The 1983 Brewers are Easily the Most Disappointing Team in Franchise History

The wallbangers go bust

Jul. 24, 2017
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Manager Harvey Kuenn had the magic touch in the 1982. In 1983, he was left searching for answers.

No matter how the Brewers finish this year, it would not be fair to classify 2017 as a genuinely disappointing season. Like 2014, when the Brewers were an out-of-nowhere contender that ran out of gas down the stretch, this year’s club has far outpaced their expectations, and even if it does come with a letdown at the end, 2017 must be regarded as an overall pleasant surprise. And any sour feelings that might come at season’s end won’t compare to the most disappointing season in franchise history, the 1983 follow-up to their lone pennant-winning campaign.

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By the roster sheet, the 1983 Brewers looked a lot like the 1982 team. The only off-season move the team made was to resign pitcher Bob McClure. But there were a couple of big question marks on the roster, with reigning Cy Young winner Pete Vuckovich’s elbow so badly damaged he was likely to miss the entire 1983 season and Rollie Fingers still recovering a torn arm muscle. The Brewers were also a year older, with the projected regulars averaging over 32 years old. While The Sporting News and Street and Smith projected the Brewers to repeat as AL East champions, the team was picked by most as a second or third place club, behind the Orioles and Yankees.

But enthusiasm in Milwaukee was very high. Local sportswriters defied the national trend and unanimously declared the Brewers as AL favorites. Fans mobbed the box office, leaving the team to project 1983 as a record-setting year for attendance. And the players themselves swaggered into opening day. “First we had a taste of the pie. Then we got a slice of the pie. Now we want the whole pie,” slugger Gorman Thomas declared.

Like the ’82 team, the Brewers struggled out of the gate in 1983, barely above .500 by the end of the May. While the tepid open in 1982 was mostly attributed to the gruff style of Manager Buck Rodgers, the lifeless start to 1983 was laid partially on Rodgers’ replacement, Harvey Kuenn. Kuenn’s hands-off style was criticized as a lack of strategy and oversight. This was most evident in Thomas, a Kuenn favorite who remained in the lineup despite looking utterly helpless at the plate and drawing resentment from his teammates for his lazy off-the-field habits. Considering trading the slugger since spring training, the Brewers shipped him to Cleveland for Rick Manning on June 7 in an attempt to shake up the club.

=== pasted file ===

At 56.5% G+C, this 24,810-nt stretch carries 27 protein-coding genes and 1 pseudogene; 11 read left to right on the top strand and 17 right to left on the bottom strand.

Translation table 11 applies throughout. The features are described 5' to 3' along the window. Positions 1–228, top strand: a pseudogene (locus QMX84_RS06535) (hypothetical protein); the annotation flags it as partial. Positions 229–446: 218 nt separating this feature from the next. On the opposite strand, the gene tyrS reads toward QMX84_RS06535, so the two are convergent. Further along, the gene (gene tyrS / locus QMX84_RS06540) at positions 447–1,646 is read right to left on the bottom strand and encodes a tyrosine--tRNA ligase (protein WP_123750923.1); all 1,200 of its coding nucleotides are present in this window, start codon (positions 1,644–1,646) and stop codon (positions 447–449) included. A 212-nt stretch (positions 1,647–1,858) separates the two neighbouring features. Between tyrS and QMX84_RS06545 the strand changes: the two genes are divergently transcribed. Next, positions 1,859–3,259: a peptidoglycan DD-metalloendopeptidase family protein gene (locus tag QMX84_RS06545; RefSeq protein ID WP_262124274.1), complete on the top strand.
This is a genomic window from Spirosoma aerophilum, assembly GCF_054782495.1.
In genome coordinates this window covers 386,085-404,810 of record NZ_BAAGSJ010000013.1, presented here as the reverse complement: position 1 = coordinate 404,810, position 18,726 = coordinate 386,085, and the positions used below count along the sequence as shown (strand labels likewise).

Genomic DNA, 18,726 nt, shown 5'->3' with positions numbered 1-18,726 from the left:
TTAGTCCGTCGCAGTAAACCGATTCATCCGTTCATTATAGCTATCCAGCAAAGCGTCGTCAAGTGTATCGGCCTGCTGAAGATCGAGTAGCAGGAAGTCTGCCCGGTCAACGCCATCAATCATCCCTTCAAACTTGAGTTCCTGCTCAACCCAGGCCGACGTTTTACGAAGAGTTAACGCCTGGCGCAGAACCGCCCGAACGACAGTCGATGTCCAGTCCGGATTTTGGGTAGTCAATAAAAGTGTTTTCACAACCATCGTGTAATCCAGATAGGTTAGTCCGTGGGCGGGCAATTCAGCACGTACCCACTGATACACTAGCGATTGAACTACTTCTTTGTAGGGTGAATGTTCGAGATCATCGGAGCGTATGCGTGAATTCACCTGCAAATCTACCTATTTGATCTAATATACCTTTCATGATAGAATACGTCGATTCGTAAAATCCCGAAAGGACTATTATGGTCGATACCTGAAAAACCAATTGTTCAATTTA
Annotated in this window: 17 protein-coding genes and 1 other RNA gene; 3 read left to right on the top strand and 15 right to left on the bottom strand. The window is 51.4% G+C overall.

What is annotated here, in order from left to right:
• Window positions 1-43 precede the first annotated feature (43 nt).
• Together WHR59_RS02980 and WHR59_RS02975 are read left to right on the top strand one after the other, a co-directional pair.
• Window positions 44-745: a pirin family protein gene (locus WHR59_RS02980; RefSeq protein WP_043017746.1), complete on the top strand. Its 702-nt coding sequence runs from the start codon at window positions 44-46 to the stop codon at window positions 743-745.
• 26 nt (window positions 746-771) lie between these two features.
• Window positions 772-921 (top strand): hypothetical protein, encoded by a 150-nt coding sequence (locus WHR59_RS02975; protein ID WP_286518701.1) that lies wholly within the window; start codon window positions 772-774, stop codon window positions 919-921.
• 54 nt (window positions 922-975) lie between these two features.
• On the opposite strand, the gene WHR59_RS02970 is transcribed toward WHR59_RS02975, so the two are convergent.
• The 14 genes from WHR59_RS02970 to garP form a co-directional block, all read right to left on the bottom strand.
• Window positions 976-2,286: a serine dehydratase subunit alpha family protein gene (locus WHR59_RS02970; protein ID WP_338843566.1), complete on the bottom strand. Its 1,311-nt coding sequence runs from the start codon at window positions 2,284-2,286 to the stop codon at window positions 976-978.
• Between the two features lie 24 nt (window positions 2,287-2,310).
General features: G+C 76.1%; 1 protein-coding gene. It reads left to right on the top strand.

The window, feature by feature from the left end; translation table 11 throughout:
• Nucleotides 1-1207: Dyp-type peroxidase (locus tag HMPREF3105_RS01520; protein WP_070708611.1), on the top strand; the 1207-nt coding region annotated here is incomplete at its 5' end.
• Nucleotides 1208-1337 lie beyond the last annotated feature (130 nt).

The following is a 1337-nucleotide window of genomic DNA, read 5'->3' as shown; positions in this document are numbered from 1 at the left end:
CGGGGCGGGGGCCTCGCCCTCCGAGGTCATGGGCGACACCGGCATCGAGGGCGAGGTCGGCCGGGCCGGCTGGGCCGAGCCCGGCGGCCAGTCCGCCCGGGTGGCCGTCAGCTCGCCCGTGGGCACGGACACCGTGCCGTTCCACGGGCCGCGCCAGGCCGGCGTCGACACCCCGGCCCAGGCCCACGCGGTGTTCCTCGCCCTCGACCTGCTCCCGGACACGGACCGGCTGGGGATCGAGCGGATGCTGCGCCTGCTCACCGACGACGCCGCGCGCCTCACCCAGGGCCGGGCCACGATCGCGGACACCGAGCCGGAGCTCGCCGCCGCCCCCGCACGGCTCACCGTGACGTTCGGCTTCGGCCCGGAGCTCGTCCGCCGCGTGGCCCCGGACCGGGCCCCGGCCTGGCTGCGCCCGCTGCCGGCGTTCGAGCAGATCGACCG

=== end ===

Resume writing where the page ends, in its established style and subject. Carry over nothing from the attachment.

It didn’t work. For most of June, the team lingered in last place. But following the All-Star Game, the team suddenly sprung to life. Cecil Cooper, Ted Simmons and Paul Molitor each got red-hot at the plate and reliever Pete Ladd, filling in for a still-injured Fingers, rebounded from an early-season slump to become the team’s most effective bullpen arm. Kuenn was more active in the dugout and Manning, having replaced Thomas in centerfield, was performing well. Starting on July 12, the team went on a 24-9 tear, moving from fifth place and 6.5 games back to one game up on the second place Tigers.

But as quickly as they had regained it, the Brewers lost their momentum. On August 26, the team was bounced from first place after a 4-3 loss to Oakland. For the next two weeks, the Brewers lost five games in the standings as the Yankees, Tigers and Orioles all surged. Then came the collapse. The Brewers dropped ten straight games as their offense disappeared. In six of the ten games, the Brewers were either shutout or scored only a single run. By the streak’s end, the Brewers – in first place less than a month before – had been eliminated from playoff contention.

The streak had also sealed the fate of manager Harvey Kuenn. General Manager Harry Dalton had actually wanted to move past Kuenn after the 1982 season, upset at how the team had played down the stretch. Unable to can him after the World Series trip, Dalton now had plenty of cover to make his move. And Dalton was not alone in his assessment of Kuenn as a manager. “The personal feelings for him within [the Brewers] family,” the Milwaukee Journal wrote just after the losing streak, “are in no way matched by professional respect for him.” There was already speculation that the Brewers might bring back George Bamberger or hire former player Sal Bando to lead the club for ’84. No one seriously thought that Kuenn would return.

Two weeks later, the Brewers season mercifully ended with a three-game sweep of the Tigers. The Brewers finished with a respectable 87-75 mark, but it was not enough to save Kuenn, who was fired on the last day of the season.

The dreams of a repeat trip to the World Series faded fast that summer in Milwaukee. It would be the last time the team would seriously contend for a decade and would bring about some of the least-inspiring seasons in club history. The Brewers could hang on and shock the world in 2017 or they could fall back behind the preseason favorites. But either way, while 1983 will be remember for the great season that could have been, 2017 should be remembered as the lousy season that never was. 

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